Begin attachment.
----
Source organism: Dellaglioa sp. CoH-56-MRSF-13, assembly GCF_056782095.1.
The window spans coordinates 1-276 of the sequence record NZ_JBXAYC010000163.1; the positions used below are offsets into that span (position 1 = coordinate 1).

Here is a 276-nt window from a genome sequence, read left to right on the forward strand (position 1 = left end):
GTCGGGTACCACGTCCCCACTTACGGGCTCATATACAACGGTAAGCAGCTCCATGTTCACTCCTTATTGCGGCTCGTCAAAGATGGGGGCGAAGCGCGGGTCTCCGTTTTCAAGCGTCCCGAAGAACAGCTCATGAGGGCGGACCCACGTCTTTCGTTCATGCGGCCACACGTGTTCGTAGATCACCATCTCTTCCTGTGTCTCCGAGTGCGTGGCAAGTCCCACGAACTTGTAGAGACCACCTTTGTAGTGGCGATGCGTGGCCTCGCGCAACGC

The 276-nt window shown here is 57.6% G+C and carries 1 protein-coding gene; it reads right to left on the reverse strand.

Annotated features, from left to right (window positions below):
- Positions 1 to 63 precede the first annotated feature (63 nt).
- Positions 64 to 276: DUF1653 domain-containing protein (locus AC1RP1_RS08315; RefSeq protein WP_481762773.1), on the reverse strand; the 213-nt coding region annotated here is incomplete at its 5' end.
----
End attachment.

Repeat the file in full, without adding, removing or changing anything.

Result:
Source organism: Dellaglioa sp. CoH-56-MRSF-13, assembly GCF_056782095.1.
The window spans coordinates 1-276 of the sequence record NZ_JBXAYC010000163.1; the positions used below are offsets into that span (position 1 = coordinate 1).

Here is a 276-nt window from a genome sequence, read left to right on the forward strand (position 1 = left end):
GTCGGGTACCACGTCCCCACTTACGGGCTCATATACAACGGTAAGCAGCTCCATGTTCACTCCTTATTGCGGCTCGTCAAAGATGGGGGCGAAGCGCGGGTCTCCGTTTTCAAGCGTCCCGAAGAACAGCTCATGAGGGCGGACCCACGTCTTTCGTTCATGCGGCCACACGTGTTCGTAGATCACCATCTCTTCCTGTGTCTCCGAGTGCGTGGCAAGTCCCACGAACTTGTAGAGACCACCTTTGTAGTGGCGATGCGTGGCCTCGCGCAACGC

The 276-nt window shown here is 57.6% G+C and carries 1 protein-coding gene; it reads right to left on the reverse strand.

Annotated features, from left to right (window positions below):
- Positions 1 to 63 precede the first annotated feature (63 nt).
- Positions 64 to 276: DUF1653 domain-containing protein (locus AC1RP1_RS08315; RefSeq protein WP_481762773.1), on the reverse strand; the 213-nt coding region annotated here is incomplete at its 5' end.